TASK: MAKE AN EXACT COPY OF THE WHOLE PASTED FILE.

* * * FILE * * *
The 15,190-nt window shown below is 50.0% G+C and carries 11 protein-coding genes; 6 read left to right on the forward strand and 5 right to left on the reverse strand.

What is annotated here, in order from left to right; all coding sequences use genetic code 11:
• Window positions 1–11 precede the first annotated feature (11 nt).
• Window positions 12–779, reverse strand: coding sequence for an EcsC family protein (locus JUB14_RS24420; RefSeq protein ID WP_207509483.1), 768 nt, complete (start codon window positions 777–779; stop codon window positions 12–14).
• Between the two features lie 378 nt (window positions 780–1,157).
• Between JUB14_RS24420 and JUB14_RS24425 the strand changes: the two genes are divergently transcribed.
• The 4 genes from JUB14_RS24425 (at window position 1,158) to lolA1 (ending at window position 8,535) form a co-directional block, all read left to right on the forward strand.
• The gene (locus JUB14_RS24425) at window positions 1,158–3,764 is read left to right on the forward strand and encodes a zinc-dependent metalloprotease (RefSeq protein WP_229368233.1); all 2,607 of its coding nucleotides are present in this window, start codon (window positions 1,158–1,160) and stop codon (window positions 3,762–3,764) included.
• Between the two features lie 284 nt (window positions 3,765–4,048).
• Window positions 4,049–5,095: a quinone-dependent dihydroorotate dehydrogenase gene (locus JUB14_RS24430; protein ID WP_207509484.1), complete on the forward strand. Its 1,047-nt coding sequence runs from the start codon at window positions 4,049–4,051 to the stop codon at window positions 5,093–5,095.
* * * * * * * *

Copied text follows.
The 15,190-nt window shown below is 50.0% G+C and carries 11 protein-coding genes; 6 read left to right on the forward strand and 5 right to left on the reverse strand.

What is annotated here, in order from left to right; all coding sequences use genetic code 11:
• Window positions 1–11 precede the first annotated feature (11 nt).
• Window positions 12–779, reverse strand: coding sequence for an EcsC family protein (locus JUB14_RS24420; RefSeq protein ID WP_207509483.1), 768 nt, complete (start codon window positions 777–779; stop codon window positions 12–14).
• Between the two features lie 378 nt (window positions 780–1,157).
• Between JUB14_RS24420 and JUB14_RS24425 the strand changes: the two genes are divergently transcribed.
• The 4 genes from JUB14_RS24425 (at window position 1,158) to lolA1 (ending at window position 8,535) form a co-directional block, all read left to right on the forward strand.
• The gene (locus JUB14_RS24425) at window positions 1,158–3,764 is read left to right on the forward strand and encodes a zinc-dependent metalloprotease (RefSeq protein WP_229368233.1); all 2,607 of its coding nucleotides are present in this window, start codon (window positions 1,158–1,160) and stop codon (window positions 3,762–3,764) included.
• Between the two features lie 284 nt (window positions 3,765–4,048).
• Window positions 4,049–5,095: a quinone-dependent dihydroorotate dehydrogenase gene (locus JUB14_RS24430; protein ID WP_207509484.1), complete on the forward strand. Its 1,047-nt coding sequence runs from the start codon at window positions 4,049–4,051 to the stop codon at window positions 5,093–5,095.